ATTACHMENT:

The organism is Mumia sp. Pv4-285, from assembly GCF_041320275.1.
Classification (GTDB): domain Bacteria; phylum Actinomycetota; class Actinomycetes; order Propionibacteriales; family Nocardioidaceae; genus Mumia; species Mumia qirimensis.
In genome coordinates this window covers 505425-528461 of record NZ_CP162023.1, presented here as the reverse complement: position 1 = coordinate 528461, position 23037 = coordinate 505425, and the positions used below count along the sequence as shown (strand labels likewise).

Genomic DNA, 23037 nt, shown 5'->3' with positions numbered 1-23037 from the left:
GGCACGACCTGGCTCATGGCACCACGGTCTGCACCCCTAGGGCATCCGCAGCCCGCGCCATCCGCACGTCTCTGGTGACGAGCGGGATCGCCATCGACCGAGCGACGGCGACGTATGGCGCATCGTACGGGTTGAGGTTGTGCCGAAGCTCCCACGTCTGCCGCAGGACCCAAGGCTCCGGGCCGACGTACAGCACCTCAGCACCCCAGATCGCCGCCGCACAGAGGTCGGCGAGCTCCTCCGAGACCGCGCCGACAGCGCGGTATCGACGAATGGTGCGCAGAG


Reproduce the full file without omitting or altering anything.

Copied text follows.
The organism is Mumia sp. Pv4-285, from assembly GCF_041320275.1.
Classification (GTDB): domain Bacteria; phylum Actinomycetota; class Actinomycetes; order Propionibacteriales; family Nocardioidaceae; genus Mumia; species Mumia qirimensis.
In genome coordinates this window covers 505425-528461 of record NZ_CP162023.1, presented here as the reverse complement: position 1 = coordinate 528461, position 23037 = coordinate 505425, and the positions used below count along the sequence as shown (strand labels likewise).

Genomic DNA, 23037 nt, shown 5'->3' with positions numbered 1-23037 from the left:
GGCACGACCTGGCTCATGGCACCACGGTCTGCACCCCTAGGGCATCCGCAGCCCGCGCCATCCGCACGTCTCTGGTGACGAGCGGGATCGCCATCGACCGAGCGACGGCGACGTATGGCGCATCGTACGGGTTGAGGTTGTGCCGAAGCTCCCACGTCTGCCGCAGGACCCAAGGCTCCGGGCCGACGTACAGCACCTCAGCACCCCAGATCGCCGCCGCACAGAGGTCGGCGAGCTCCTCCGAGACCGCGCCGACAGCGCGGTATCGACGAATGGTGCGCAGAG